The chromosome fragmentation seen in the CDC45 RNAi plants could indicate that CDC45 is involved in repairing meiosis-specific DSBs. The formation of DSBs is the major event specific to the meiotic cycle that requires DNA repair. The DSBs are necessary for recombination, the 5′ ends being resected, leaving 3′ overhangs for strand invasion and polymerase extension. Because CDC45 is necessary for polymerase recruitment during normal DNA replication, a role for CDC45 could be envisaged in this polymerase extension. DSBs are catalyzed by the protein SPO11 (Bergerat et al., 1997; Keeney et al., 1997; Grelon et al., 2001), and the Arabidopsis spo11 phenotype has been described in detail (Grelon et al., 2001, 2003). The absence of DSBs prevents recombination between homologous chromosomes; therefore, at metaphase I, 10 univalents were seen instead of 5 bivalents. The univalents then segregated randomly at anaphase I. To analyze in more detail the role of CDC45 in the repair of meiotic DSBs, we introduced the CDC45 RNAi transcript into a spo11 mutant background (see Methods). Four plant lines homozygous for the spo11 mutation and containing the CDC45 RNAi insert were analyzed for their meiotic behavior. The lines showed the phenotype illustrated in Figure 10. As in the CDC45 RNAi plants, meiocytes were more or less severely affected, with a few meiocytes resembling the spo11 phenotype (Figure 10A), others showing an intermediate phenotype with fragmentation of some univalents (Figure 10B), and the majority showing highly fragmented chromosomes that could not be distinguished from the CDC45 RNAi phenotype (Figures 10C and 10D). Therefore, the fragmentation seen in CDC45 RNAi plants was not attributable to a defect in the repair of SPO11-induced DSBs, which is compatible with the role of the CDC45 protein in premeiotic DNA replication.

Figure 10.
DAPI Staining of Pollen Mother Cells from spo11 CDC45 RNAi Double Mutants Showing That Fragmentation Is Independent of SPO11-Induced DSBs.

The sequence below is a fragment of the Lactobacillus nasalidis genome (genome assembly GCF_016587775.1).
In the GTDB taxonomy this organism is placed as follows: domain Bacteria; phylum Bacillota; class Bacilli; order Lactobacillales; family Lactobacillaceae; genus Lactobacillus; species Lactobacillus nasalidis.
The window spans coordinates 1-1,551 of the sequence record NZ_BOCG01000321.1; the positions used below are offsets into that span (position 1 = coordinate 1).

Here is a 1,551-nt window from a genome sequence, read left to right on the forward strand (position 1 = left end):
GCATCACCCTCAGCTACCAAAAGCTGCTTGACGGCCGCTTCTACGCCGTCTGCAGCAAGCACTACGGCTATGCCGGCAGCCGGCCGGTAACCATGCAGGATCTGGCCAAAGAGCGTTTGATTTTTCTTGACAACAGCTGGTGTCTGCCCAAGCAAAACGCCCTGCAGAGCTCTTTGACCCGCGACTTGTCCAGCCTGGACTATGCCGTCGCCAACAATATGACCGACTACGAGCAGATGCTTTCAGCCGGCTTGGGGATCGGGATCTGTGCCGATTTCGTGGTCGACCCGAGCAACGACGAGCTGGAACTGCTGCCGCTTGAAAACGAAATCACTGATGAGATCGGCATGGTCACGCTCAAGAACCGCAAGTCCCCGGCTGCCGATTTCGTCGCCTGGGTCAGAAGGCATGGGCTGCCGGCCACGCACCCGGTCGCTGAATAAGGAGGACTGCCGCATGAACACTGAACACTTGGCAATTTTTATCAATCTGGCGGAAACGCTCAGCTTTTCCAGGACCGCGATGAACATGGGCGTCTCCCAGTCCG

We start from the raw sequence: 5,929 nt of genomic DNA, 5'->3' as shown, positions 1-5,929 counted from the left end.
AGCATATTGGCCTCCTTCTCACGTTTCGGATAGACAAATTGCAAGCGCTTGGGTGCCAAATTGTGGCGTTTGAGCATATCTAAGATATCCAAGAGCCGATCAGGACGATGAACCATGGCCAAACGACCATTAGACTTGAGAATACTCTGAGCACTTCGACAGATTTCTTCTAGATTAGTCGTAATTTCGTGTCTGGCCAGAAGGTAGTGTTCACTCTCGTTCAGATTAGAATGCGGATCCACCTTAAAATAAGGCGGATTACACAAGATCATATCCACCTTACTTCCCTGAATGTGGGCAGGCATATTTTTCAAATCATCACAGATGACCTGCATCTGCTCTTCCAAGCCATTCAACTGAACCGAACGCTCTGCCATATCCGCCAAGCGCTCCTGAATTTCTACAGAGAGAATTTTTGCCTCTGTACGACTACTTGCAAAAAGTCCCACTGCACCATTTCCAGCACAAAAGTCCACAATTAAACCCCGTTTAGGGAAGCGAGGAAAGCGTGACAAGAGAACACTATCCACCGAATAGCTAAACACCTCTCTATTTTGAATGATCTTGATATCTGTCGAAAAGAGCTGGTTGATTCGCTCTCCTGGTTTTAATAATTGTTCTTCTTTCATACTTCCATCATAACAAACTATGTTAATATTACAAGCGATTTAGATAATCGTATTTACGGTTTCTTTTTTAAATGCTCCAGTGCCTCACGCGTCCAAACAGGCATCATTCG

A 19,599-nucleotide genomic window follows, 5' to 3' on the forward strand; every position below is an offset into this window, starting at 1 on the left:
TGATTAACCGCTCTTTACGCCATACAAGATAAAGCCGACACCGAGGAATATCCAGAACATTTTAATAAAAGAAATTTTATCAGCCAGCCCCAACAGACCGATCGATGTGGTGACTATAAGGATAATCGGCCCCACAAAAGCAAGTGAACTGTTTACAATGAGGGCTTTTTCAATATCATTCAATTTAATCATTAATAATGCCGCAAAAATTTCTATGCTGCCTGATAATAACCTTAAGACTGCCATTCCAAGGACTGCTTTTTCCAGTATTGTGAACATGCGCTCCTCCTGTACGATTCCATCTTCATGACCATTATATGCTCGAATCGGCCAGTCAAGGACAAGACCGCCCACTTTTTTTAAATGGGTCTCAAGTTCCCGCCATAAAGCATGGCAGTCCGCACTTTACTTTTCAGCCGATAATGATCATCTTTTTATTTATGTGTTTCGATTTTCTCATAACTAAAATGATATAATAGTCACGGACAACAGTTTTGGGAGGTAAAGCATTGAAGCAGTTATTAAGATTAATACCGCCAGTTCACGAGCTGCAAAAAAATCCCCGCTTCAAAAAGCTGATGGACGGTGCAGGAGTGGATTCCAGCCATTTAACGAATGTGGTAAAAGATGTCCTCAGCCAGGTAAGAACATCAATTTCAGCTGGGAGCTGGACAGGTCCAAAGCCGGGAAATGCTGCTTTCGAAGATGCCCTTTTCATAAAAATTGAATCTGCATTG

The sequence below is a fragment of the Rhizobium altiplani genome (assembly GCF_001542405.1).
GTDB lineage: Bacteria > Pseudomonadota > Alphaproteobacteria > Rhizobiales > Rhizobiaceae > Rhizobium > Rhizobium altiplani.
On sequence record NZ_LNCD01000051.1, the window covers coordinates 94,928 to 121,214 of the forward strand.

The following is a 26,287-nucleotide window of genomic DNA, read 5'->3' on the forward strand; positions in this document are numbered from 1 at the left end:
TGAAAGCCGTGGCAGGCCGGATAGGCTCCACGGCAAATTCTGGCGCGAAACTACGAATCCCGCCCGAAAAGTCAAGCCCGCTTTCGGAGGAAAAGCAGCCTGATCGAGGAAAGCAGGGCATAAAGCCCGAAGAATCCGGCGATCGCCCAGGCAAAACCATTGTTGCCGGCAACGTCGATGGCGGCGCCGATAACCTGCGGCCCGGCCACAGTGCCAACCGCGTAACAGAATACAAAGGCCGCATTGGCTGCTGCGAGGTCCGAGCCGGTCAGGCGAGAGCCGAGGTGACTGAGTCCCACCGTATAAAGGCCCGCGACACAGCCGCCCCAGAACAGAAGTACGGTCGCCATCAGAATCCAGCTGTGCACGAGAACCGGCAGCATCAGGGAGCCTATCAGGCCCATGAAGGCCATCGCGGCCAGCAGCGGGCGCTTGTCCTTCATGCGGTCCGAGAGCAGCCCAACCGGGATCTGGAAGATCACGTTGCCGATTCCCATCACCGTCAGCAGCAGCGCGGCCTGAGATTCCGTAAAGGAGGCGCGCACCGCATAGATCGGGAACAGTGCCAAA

DISCUSSION

CDC45 and Meiosis

In both yeast and mammals, CDC45 has been shown to be necessary for DNA replication during the mitotic cell cycle, but a role in meiosis has not yet been demonstrated. A CDC45 homolog has been cloned from Arabidopsis that is highly expressed in young flower buds (where meiotic divisions occur) and has been shown to be necessary for the correct progression of meiotic divisions required for gametogenesis and thus plant fertility. These results are supported by the observation that using the dmc1 promoter (a meiosis-specific promoter), the number of sterile plants generated was increased. This is a novel finding in that CDC45 had not been shown previously to play a role in meiosis in any organism. Supporting evidence for our observations of CDC45's role in meiosis come from two recent reports. First, CDK2, the protein whose activity is necessary for the recruitment of CDC45 to origins, has been shown to have an unanticipated role in prophase I of meiosis but is not required for mitotic cell divisions in mouse (Ortega et al., 2003). The authors suggest the existence of specific meiotic substrates for CDK2. Second, Cut5 in fission yeast and Xenopus is necessary for the chromatin binding of CDC45 and mitotic DNA replication (Hashimoto and Takisawa, 2003). An Arabidopsis gene, MEI1, that shares identity with Cut5 is involved in meiosis-specific DNA repair events in Arabidopsis, mutant plants having fragmented meiotic chromosomes (Grelon et al., 2003), a phenotype similar to that of CDC45 RNAi lines. This finding demonstrates a meiotic role for proteins that had been identified initially as having a mitotic function.